At the last day of the conference I still had only eaten either bad meat or only a little bit of good meat (though for a good price). So that night I really really wanted to go to a good churrascerio. Keith had been riding me all day about me being cursed and that teaming up would just lead to none of us having decent meat. The closing ceremony dragged on, and then the Cab Ride From Hell took forever, but somewhere after 10 we finally arrived at a place called Heaven.

And more caipiroska !
img_0152.jpg

The day after the conference we got invited to a breakfast barbecue. It started at 10 in the morning and lasted until 9 in the evening, and again there was an unlimited supply of caipirinha and caipiroska. I don’t know how these people keep up, but they do. Next day, a short walk around Porto Alegre to at least have seen *something*, and then back on the plane, with Han-Wen. Save for missing our Lisbon connection, everything went well and I was happy to arrive back home in the arms of my dearest.

FISL was great – hope to see you again next year.

0x1e

Filed under: General — Thomas @ 10:18 pm

2006-6-20
10:18 pm

Happy Birthday to Jeremy back in Belgium who’s finally left behind the boring third decade of his life ! Too bad I couldn’t make it to the party, or Willeke’s party, but Kristien is here for a week so I’m not complaining.

things to have done in life before you’re 30

Some things you can’t leave undone until you get too old. So right before turning too old, you’ve got to hurry getting them done.

  • buying beer from the supermarket for your own consumption: check
    I’ve bought a few Coronita’s (which are the Mexican Corona’s, but for some reason they get renamed) and once in a while end up drinking one with a slice of lemon. (I can hear dozens of friends in Belgium now go “What the hell ?”)
  • getting angry – successfully – in a language other than your mother tongue: check. Last week I was riding my bike through the city as usual, and in a narrow street this car was indicating that it was going to turn left, and suddenly while I was about to pass it by, it first jerked to the right, forcing me to break hard. So I tapped his rear window with the flat of my hand, which caused him to chase me instead of turning, and then a discussion ensued that included the word imb├ęcil on his part, and a failed attempt at civil education on mine. But – it was in Spanish.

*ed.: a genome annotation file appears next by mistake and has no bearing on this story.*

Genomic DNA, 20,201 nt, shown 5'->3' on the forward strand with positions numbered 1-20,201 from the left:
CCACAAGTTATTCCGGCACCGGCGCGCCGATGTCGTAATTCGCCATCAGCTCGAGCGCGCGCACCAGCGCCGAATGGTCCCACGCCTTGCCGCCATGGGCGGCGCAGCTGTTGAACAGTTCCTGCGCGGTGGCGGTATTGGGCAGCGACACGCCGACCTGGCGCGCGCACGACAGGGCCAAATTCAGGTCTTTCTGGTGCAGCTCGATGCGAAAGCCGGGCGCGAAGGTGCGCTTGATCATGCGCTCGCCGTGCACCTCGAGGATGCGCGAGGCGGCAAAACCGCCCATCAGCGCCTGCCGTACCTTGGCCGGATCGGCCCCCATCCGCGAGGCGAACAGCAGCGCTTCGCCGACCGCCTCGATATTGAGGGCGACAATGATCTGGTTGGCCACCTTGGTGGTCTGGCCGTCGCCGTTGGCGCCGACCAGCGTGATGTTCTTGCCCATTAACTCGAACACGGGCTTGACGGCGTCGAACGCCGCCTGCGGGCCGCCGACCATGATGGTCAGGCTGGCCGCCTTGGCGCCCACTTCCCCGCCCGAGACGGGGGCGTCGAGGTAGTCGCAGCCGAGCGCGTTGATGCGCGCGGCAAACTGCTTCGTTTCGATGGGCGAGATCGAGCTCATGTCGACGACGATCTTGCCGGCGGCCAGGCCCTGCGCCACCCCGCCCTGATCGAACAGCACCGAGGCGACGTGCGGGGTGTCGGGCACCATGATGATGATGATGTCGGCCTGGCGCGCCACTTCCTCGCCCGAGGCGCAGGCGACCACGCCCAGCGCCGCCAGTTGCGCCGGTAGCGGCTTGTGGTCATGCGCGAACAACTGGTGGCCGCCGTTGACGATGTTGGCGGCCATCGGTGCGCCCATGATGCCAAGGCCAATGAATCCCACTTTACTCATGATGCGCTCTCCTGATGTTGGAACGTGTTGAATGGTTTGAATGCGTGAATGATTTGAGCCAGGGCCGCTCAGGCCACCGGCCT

• finding a cocktail that you actually like – check. The last few years in Barcelona have brought me the caipiroska, and now when Mateo comes over with his cocktail making box and makes fresh strawberry daiquiris, I’m sold
  • Going to bed on two daiquiris and a caiporoska, and waking up and having breakfast on nachos and guacamole: check
  • Things I haven’t done and everyone else around me is doing: buying houses, getting married, having kids.

    Ok, my list is wearing thin … any other suggestions before it’s too late ?

Emulators

Filed under: General — Thomas @ 8:50 am

2006-6-14
8:50 am

When Andy was gone to the US of A, my emulation obsession was reaching frightening levels. First I was compelled to write an ethereal packet dissector for the GStreamer Data Protocol. In all fairness, I actually needed it for work, because I was stuck on a few bugs in my extraction of the GDP code into separate elements, but still. Here’s the new module, in which I also folded Andy’s nettime dissector.

Ethereal was actually quite nice to program for – it has a large progamming manual. Too bad it got very confusing in two spots, causing me to lose a good six hours combined. One was related to the fact that they have some new functions to do things differently, but the manual just tells you to “call the new-style function that returns an int”, instead of telling you that the new-style function is actually a different function. The other problem was related to trying to figure out how you break up a TCP stream into actual packets according to your protocol. I had started writing a dissector that just simply alternated between the two states, header and payload. That worked fine in 99% of the cases, since as if by magic packets actually arrived in the same chunks as they were written to the socket. But once in a while I got more data in a TCP packet, and thus things went haywire. The different ways of reconstructing your data stream are explained in a confusing way in the manual.